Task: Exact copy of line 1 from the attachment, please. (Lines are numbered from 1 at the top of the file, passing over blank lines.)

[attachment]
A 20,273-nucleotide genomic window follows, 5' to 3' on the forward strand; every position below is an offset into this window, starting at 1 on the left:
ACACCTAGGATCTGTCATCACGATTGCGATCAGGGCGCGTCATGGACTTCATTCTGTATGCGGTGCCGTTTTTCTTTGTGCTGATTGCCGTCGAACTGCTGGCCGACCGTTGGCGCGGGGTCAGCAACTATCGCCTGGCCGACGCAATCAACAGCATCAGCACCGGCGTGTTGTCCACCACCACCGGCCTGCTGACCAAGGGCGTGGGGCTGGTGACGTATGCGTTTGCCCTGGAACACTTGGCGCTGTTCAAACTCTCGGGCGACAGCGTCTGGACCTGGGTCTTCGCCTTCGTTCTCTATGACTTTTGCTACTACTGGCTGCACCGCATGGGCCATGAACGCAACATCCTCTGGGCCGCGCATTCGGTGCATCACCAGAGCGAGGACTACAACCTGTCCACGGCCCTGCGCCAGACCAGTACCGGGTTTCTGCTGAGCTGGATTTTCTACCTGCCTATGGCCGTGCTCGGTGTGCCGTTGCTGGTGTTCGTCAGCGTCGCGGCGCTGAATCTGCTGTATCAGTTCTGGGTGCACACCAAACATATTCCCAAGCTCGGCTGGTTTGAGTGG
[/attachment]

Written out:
A 20,273-nucleotide genomic window follows, 5' to 3' on the forward strand; every position below is an offset into this window, starting at 1 on the left: